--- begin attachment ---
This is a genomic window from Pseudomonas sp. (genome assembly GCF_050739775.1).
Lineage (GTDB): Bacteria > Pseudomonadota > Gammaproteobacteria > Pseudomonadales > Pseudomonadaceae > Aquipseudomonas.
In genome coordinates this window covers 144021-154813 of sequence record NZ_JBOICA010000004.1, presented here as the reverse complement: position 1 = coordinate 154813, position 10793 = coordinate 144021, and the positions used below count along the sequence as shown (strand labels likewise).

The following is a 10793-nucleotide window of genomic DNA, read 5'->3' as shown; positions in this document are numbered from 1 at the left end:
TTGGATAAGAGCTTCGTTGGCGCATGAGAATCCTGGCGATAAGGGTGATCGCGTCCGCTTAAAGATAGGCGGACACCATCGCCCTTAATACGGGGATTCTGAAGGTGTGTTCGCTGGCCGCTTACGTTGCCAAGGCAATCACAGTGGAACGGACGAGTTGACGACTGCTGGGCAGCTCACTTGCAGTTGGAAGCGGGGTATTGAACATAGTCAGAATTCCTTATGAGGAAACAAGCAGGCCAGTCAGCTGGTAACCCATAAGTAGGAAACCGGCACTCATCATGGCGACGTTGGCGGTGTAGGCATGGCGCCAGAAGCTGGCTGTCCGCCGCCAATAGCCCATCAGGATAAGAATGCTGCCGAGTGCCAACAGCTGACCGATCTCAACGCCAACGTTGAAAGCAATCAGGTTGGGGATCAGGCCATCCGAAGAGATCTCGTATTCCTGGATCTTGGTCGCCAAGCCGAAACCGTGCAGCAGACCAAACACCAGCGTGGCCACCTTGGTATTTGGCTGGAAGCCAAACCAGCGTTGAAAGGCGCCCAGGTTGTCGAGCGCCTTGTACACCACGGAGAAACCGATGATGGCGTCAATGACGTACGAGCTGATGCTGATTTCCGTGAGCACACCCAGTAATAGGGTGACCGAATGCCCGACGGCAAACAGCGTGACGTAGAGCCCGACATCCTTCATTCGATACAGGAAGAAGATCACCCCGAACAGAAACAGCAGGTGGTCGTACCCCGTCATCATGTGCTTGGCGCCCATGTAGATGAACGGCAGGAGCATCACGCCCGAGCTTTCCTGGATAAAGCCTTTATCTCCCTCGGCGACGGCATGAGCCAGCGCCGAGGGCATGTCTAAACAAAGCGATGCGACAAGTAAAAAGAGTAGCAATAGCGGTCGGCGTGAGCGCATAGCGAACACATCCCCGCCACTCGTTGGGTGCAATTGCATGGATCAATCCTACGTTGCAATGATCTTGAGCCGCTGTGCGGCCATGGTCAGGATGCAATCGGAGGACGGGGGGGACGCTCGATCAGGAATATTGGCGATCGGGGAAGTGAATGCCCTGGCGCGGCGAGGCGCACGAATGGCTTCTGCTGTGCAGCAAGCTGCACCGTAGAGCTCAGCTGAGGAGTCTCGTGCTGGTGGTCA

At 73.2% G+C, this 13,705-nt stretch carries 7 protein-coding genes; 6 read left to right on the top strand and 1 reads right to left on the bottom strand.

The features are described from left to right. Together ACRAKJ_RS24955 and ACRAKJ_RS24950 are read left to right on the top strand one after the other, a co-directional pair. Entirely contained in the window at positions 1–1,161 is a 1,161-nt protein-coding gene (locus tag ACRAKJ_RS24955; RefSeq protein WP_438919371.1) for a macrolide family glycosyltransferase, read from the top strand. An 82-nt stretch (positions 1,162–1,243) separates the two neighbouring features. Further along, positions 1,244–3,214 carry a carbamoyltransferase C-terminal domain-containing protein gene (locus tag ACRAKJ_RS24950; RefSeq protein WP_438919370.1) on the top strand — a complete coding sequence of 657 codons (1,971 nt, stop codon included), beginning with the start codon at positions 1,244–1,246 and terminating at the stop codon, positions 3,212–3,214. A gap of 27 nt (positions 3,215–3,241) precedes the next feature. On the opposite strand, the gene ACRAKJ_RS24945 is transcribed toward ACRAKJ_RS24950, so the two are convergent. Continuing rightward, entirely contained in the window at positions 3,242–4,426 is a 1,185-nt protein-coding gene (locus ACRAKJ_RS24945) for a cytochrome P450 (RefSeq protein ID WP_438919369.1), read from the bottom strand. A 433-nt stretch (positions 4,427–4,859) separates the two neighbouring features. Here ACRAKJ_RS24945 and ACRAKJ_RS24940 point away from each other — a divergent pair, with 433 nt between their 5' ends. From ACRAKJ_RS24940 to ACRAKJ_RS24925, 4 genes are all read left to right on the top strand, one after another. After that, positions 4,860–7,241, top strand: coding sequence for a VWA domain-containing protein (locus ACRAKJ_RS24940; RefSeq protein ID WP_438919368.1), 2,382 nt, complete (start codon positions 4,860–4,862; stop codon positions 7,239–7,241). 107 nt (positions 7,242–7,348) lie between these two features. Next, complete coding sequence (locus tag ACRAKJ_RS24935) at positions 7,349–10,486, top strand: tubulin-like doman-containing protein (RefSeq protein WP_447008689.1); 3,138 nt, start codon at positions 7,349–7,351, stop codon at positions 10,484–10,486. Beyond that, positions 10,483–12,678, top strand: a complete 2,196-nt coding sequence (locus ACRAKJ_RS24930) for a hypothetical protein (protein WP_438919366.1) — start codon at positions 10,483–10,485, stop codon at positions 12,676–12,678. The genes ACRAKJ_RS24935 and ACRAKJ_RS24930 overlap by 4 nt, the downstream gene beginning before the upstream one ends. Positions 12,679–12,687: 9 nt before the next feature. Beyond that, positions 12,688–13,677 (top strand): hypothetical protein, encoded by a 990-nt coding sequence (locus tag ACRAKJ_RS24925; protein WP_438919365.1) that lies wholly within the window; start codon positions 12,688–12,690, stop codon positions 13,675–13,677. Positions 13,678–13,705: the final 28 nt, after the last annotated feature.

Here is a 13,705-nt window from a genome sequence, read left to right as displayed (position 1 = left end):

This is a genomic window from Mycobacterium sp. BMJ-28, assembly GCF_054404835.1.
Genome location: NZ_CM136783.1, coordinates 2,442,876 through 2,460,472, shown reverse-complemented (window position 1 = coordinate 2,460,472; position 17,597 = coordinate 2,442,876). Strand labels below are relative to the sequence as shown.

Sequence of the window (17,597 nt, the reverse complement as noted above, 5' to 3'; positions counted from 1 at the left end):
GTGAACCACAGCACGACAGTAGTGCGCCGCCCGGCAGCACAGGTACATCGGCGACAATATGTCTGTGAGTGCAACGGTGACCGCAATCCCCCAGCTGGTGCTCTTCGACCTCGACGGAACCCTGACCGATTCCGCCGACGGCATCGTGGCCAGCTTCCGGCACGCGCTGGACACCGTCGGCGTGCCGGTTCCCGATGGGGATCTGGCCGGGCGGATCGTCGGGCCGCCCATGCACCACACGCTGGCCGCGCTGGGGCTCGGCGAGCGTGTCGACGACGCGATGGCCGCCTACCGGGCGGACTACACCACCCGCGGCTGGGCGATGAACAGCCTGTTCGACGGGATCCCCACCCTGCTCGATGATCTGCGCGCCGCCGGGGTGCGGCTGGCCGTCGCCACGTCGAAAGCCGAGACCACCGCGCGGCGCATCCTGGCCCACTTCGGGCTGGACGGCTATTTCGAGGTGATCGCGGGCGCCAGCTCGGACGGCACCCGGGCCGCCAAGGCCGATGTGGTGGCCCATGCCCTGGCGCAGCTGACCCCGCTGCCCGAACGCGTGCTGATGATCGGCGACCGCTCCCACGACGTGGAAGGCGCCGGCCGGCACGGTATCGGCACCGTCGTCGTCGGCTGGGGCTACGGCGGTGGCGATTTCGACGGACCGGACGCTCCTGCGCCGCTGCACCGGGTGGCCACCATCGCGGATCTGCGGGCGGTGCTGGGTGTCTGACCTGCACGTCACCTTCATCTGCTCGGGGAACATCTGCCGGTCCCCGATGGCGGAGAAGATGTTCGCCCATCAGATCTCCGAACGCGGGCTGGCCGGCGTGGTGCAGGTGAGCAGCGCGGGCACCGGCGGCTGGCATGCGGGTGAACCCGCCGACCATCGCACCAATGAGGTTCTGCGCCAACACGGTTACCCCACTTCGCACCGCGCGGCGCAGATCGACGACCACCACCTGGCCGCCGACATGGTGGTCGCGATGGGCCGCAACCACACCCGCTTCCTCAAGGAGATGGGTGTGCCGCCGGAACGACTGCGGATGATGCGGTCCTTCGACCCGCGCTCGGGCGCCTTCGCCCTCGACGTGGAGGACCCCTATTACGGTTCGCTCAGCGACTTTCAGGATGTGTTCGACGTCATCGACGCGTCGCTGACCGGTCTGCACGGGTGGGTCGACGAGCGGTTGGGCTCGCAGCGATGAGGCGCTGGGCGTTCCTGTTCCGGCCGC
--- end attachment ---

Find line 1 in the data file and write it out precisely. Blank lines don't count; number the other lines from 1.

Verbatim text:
This is a genomic window from Pseudomonas sp. (genome assembly GCF_050739775.1).